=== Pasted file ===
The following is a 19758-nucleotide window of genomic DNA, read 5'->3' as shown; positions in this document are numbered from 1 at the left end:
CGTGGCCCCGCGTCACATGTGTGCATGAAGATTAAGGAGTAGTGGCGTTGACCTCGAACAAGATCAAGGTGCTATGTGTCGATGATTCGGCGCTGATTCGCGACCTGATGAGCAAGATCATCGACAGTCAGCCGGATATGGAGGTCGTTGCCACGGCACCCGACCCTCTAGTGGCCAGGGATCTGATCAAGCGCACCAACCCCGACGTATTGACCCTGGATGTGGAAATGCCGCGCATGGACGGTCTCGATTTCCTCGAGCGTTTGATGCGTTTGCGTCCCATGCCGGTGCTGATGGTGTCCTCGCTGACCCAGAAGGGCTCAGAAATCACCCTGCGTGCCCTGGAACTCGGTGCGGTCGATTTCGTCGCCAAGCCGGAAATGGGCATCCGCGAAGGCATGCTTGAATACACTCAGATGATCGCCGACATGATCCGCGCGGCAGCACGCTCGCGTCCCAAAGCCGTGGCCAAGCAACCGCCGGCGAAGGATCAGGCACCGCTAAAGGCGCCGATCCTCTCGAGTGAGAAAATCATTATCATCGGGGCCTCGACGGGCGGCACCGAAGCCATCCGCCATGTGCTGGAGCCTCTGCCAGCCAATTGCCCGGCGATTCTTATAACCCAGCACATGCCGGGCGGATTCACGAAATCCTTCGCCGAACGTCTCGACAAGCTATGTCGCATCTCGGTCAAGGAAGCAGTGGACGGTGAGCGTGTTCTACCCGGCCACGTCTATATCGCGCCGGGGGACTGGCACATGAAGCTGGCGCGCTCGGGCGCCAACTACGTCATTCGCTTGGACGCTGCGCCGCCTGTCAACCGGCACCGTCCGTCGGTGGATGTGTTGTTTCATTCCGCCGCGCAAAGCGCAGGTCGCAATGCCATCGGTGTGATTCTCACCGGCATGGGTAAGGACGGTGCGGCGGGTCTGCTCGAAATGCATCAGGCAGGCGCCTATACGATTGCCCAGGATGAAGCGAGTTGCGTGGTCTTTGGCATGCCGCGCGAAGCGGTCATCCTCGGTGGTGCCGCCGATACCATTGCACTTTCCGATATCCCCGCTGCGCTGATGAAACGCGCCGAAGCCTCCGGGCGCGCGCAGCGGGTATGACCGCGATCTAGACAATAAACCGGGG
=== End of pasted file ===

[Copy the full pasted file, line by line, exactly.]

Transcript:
The following is a 19758-nucleotide window of genomic DNA, read 5'->3' as shown; positions in this document are numbered from 1 at the left end:
CGTGGCCCCGCGTCACATGTGTGCATGAAGATTAAGGAGTAGTGGCGTTGACCTCGAACAAGATCAAGGTGCTATGTGTCGATGATTCGGCGCTGATTCGCGACCTGATGAGCAAGATCATCGACAGTCAGCCGGATATGGAGGTCGTTGCCACGGCACCCGACCCTCTAGTGGCCAGGGATCTGATCAAGCGCACCAACCCCGACGTATTGACCCTGGATGTGGAAATGCCGCGCATGGACGGTCTCGATTTCCTCGAGCGTTTGATGCGTTTGCGTCCCATGCCGGTGCTGATGGTGTCCTCGCTGACCCAGAAGGGCTCAGAAATCACCCTGCGTGCCCTGGAACTCGGTGCGGTCGATTTCGTCGCCAAGCCGGAAATGGGCATCCGCGAAGGCATGCTTGAATACACTCAGATGATCGCCGACATGATCCGCGCGGCAGCACGCTCGCGTCCCAAAGCCGTGGCCAAGCAACCGCCGGCGAAGGATCAGGCACCGCTAAAGGCGCCGATCCTCTCGAGTGAGAAAATCATTATCATCGGGGCCTCGACGGGCGGCACCGAAGCCATCCGCCATGTGCTGGAGCCTCTGCCAGCCAATTGCCCGGCGATTCTTATAACCCAGCACATGCCGGGCGGATTCACGAAATCCTTCGCCGAACGTCTCGACAAGCTATGTCGCATCTCGGTCAAGGAAGCAGTGGACGGTGAGCGTGTTCTACCCGGCCACGTCTATATCGCGCCGGGGGACTGGCACATGAAGCTGGCGCGCTCGGGCGCCAACTACGTCATTCGCTTGGACGCTGCGCCGCCTGTCAACCGGCACCGTCCGTCGGTGGATGTGTTGTTTCATTCCGCCGCGCAAAGCGCAGGTCGCAATGCCATCGGTGTGATTCTCACCGGCATGGGTAAGGACGGTGCGGCGGGTCTGCTCGAAATGCATCAGGCAGGCGCCTATACGATTGCCCAGGATGAAGCGAGTTGCGTGGTCTTTGGCATGCCGCGCGAAGCGGTCATCCTCGGTGGTGCCGCCGATACCATTGCACTTTCCGATATCCCCGCTGCGCTGATGAAACGCGCCGAAGCCTCCGGGCGCGCGCAGCGGGTATGACCGCGATCTAGACAATAAACCGGGG